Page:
Despite reporting here in the Sun that looked at a number of factors from claims of a toxic work environment, reports of a clash of egos over a new direction, the possible role the Patrick Brown lawsuit played in this affair and more, it has been reduced to the colour of LaFlamme’s hair. Campaigns by Dove and Wendy’s along with a statement signed onto by many politicians are only sealing the not-entirely-true narrative that this is about age and sex discrimination.

Now former CTV anchor Lloyd Robertson is weighing in, which will only cement this vision, even if his words don’t back it up.


“You don’t go laying off that person the way you laid off Lisa LaFlamme,” Robertson said while moderating a panel discussion at the Stratford Festival.

True, you don’t and shouldn’t lay off someone like LaFlamme the way that CTV did, and I’ve written about this already. Bell’s handling of this was a textbook example of what not to do from beginning to end.

The company was caught off guard by LaFlamme’s video post announcing her departure Aug. 15 and they’ve never recovered. Rather than send out executives to speak clearly as to what happened, they’ve been hiding in the shadows for most of this time while rank and file employees spoke out.

“When I started reading the stories about the toxic work environment on The Ellen DeGeneres Show, it was like reading about the CTV newsroom,” said one source.


Most LaFlamme detractors were women
While LaFlamme had her supporters who denied the claims of a toxic workplace, there were many detractors — mostly women in the newsroom — who described a toxic workplace. Yelling, belittling, undermining of news professionals which most say was carried out by LaFlamme’s executive producer Rosa Hwang, but was accepted without protest by LaFlamme.

When the term “mean girls” was used to describe the pair, it was most often used by women in the newsroom while men were more likely to defend them.

Some say those who fell out of favour with one or both of these women would be shunned or banished. Names like Avis Favro, Janet Dirks or Laurie Graham have been raised as examples of journalists who are said to have incurred the wrath of LaFlamme and Hwang.


While LaFlamme is gone, Hwang is still part of the CTV news operation. They’ve launched internal investigations but made it appear that it’s more about VP of News Michael Melling who has recently taken a leave of absence.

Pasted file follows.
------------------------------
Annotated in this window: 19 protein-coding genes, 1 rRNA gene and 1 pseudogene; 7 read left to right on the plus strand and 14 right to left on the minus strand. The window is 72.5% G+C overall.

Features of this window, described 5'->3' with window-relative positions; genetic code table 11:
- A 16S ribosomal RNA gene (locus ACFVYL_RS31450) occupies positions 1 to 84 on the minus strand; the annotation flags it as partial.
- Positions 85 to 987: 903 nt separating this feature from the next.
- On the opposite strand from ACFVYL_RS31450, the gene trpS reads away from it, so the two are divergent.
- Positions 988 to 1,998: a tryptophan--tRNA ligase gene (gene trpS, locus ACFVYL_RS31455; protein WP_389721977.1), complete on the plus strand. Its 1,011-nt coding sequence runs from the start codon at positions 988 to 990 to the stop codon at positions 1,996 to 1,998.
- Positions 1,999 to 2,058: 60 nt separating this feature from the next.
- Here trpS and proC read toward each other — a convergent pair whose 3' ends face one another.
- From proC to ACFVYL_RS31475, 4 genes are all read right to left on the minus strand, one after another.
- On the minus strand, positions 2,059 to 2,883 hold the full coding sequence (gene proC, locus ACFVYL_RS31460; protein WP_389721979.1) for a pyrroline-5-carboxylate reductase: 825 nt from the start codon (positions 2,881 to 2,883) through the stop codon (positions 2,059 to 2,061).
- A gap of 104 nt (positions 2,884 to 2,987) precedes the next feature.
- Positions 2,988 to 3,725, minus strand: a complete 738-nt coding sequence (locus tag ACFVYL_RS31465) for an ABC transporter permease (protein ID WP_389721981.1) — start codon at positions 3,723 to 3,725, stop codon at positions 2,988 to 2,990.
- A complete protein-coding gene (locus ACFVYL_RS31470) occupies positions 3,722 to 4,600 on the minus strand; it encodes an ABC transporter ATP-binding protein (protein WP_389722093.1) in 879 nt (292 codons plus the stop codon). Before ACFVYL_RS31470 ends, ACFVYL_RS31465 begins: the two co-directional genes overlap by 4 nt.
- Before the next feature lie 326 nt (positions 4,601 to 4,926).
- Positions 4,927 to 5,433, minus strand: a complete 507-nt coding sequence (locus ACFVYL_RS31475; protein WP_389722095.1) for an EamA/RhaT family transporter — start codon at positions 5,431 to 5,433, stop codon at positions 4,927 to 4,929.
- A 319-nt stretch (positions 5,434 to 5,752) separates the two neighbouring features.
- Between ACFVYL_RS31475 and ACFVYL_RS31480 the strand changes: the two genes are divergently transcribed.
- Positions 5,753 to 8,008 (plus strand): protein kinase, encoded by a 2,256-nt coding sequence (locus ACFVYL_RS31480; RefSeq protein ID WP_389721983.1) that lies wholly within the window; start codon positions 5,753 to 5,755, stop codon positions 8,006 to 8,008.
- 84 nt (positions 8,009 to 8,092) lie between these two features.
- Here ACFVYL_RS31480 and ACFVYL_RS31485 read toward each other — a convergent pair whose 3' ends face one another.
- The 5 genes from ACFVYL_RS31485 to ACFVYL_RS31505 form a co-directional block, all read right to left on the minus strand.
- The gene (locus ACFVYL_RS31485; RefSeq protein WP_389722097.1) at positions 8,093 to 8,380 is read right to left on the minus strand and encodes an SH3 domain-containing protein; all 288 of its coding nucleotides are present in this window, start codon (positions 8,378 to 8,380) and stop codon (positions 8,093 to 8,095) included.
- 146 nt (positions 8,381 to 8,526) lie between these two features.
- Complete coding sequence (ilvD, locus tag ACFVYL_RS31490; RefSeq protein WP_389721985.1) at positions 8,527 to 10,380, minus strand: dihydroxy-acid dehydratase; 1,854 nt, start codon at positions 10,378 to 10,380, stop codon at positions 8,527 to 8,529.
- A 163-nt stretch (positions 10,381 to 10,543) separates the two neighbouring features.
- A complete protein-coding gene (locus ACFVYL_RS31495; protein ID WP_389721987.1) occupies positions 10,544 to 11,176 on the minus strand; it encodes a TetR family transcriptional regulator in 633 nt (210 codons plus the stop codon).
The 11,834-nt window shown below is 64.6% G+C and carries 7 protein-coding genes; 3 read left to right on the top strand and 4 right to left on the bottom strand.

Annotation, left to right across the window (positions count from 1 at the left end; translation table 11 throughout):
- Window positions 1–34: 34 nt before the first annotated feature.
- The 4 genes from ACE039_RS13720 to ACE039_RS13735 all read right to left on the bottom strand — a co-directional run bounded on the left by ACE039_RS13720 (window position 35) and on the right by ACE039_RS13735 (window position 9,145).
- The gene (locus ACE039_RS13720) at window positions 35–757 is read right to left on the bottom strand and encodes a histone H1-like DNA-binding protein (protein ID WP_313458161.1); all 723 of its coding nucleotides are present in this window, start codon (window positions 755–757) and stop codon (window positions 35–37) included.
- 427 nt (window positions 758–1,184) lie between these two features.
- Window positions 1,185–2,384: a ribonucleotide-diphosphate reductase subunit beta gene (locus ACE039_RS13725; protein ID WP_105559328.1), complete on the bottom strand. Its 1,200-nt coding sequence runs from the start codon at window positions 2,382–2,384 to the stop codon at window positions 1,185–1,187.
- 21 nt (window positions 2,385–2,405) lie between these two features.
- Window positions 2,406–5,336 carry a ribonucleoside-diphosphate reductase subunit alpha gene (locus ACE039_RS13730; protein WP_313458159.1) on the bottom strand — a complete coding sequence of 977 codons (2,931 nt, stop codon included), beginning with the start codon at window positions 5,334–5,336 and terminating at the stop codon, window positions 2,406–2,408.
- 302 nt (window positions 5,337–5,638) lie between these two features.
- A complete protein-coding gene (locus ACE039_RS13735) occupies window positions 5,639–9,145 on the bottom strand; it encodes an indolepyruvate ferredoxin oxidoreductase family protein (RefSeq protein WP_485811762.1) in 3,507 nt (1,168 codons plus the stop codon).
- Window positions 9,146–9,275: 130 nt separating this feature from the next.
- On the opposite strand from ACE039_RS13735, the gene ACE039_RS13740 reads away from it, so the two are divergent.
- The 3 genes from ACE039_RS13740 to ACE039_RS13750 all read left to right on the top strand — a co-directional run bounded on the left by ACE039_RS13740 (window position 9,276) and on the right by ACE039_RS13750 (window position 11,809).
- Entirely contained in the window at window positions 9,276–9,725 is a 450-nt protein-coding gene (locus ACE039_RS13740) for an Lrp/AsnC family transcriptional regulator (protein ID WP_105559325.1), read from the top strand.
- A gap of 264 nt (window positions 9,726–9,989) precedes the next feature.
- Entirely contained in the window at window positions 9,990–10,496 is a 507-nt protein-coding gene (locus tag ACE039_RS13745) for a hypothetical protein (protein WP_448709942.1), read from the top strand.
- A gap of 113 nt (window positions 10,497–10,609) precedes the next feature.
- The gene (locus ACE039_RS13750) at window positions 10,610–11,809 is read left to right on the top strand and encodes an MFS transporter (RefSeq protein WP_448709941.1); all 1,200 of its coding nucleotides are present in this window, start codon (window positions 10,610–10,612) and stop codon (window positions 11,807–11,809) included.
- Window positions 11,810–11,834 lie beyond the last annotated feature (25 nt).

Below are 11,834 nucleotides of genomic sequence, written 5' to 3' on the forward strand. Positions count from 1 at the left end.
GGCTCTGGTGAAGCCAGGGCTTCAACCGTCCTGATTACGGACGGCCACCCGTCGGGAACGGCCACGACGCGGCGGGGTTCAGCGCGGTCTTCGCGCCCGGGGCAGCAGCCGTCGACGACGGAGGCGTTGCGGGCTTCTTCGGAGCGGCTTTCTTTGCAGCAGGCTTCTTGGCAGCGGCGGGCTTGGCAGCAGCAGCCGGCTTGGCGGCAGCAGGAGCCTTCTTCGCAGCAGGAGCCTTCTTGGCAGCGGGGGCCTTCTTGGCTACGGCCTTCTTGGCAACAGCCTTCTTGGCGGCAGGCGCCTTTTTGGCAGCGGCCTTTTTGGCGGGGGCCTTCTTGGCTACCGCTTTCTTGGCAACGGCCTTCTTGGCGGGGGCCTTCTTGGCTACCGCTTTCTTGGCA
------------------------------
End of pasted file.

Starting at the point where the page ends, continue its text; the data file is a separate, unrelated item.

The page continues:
The claims about LaFlamme and Hwang are what staff will speak about, not the company.



Rather than speak about these things, in open or even quietly, Bell Execs have been silent. LaFlamme’s team has used intermediaries to get their message out and she also has leveraged her extensive network of friends in the business that anyone gathers after 35 years.


Yet there’s something telling in the statement of BCE CEO Bibic over the weekend.

“While I would like to say more on the Bell Media decision, we are bound by a mutual separation agreement negotiated with Lisa, which we will continue to honour,” Bibic wrote.

If there’s a mutual separation agreement that means that LaFlamme signed it. She has claimed to have been blindsided, yet she and her lawyers signed an agreement.

Secondly, if this was about her age, her sex or her hair colour, one would think she would have filed suit in court rather than sign off on a “mutual separation agreement.” However, for many supporting LaFlamme, it seems they will not let facts get in the way of a good narrative.

Bell has handled this whole affair horribly, someone should be fired for this. That said, there is much more to this story than meets the eye, but most journalists have opted not to go beyond the easy and lazy narrative.

It fits their worldview even if it doesn’t align with the truth.
 

The_Foxer

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Bell handled it badly there's no doubt but they've done nothing wrong. And the "backlash" proves why we shouldn't trust "reporters and journalists". The open letter, from supposed experts in that craft, is clearly dishonest. And it keeps noting she was "fired". She was not fired at all. They chose not to renew her contract. That is not remotely the same thing. And it's pretty obvious it had nothing to do with her hair.
 

Tecumsehsbones